Multitask Noisy Speech Enhancement System

- Speech band equalizer
- Dynamics processing
- Noise gate
- Signal level limiter
- Clipping restoration
- Noise reduction
- Noise whitening
- Blind deconvolution
- Spectrum analyser
- Time stretching
- Spectral expander
- Fourier corrector
- Neural network corrector
- Decorrelation
- Joint approximation
- Homomorphic approximation
- Reverberation
- Synchronisation
- Normalisation
Contact info

Clipping restoration

The task of the clipping restoration module is to detect parts of the recorded signal which are distorted due to clipping and to restore the signal. While the signal level limiter module prevents clipping that occurs during the processing, the clipping restoration module processes signal that is already clipped.

An example of clipped speech recording (zoomed):

The algorithm identifies part of a recording as clipped if at least three consecutive sound samples have identical or similar value. The values of clipped samples are estimated using second order interpolation on the basis of three non-clipped sound samples that precede the clipped section. Both forward and backward interpolations are performed. The restored values of the samples are calculated from the interpolation results and optionally smoothed using the linear prediction method.

The restored portion of clipped signal:

The following parameters may be set by the user:

  • threshold level (from -90 to 0 dB) - parts of the signal below this level are not used in clipping detection;
  • amplitude - maximum difference between two adjacent samples values in clipping detection (from 0 to 0.02, assuming that amplitude is normalized to the range from -1 to 1);
  • predictor turned on or off;
  • prediction order (how many samples are used to estimate new sample value)
  • number of non-clipped sound samples used by the predictor in calculation of the prediction coefficients
The settings may be saved as a preset and restored later for reuse.

Clipping in the sound file is often caused by signal overdrive in the analogue system (for example, due to too high signal level or impedance mismatch). In this case, clipping may occur at different levels (if clipping is caused by digital signal processing procedures, it usually occurs at the maximum amplitude). The values of distorted samples are usually similar, but not identical. The clipping restoration module is useful in this case.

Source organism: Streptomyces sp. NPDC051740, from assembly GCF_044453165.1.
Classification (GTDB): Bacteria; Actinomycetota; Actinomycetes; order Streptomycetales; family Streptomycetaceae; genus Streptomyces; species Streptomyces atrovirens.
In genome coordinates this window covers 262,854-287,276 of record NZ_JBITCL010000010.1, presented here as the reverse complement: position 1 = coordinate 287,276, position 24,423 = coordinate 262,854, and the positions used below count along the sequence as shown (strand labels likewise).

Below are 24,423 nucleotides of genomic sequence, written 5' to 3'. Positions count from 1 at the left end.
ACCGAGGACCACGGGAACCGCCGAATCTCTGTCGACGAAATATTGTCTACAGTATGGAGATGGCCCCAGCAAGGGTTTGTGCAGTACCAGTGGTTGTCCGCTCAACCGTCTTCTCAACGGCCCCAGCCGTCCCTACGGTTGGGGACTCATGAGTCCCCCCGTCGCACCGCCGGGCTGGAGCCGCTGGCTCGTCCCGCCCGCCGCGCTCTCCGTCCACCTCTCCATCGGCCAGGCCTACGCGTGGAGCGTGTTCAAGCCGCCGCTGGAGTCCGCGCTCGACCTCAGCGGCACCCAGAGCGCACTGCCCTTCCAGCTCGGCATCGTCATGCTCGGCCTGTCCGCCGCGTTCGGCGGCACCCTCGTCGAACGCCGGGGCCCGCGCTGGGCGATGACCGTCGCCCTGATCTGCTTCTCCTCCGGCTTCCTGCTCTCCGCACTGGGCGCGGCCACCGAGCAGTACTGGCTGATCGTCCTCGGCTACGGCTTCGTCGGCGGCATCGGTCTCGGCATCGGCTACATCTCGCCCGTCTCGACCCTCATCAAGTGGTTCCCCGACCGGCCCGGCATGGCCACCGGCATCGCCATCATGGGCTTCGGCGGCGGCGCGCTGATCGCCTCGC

The parts of the signal below the threshold level are not analysed by the clipping detector. If user sets the threshold to the minimum value of -90 dB, all samples are analysed, which greatly increases time needed to analyse the whole sound file. It is recommended to perform analysis of the sound file before it is processed, using a sound editor, in order to find the optimal value of the detection threshold.

If the signal is digitally clipped, the distorted samples usually have the same value. In the case of analogue clipping, the distorted samples will generally have similar, but not identical values. The amplitude parameter defines the maximum difference between the values of consecutive samples that are still considered as clipped. The user may choose amplitude from 0 to 0.02. If the amplitude is too low, many distorted parts of the signal will not be detected. Satisfactory results are usually obtained for amplitude set to 0.01. If the non-distorted parts of the signal will be incorrectly classified as clipped, they will not be distorted by the restoration module, they will only be slightly smoothed.

The optional linear prediction algorithm (LPC) smoothes the signal after clipping restoration. The number of samples used in prediction should be greater than the prediction order, usually values of 512 or 1024 samples are correct. If the signal is highly distorted due to clipping, these parameters should be as small as possible, so that distorted samples do not have significant influence on the values of restored samples.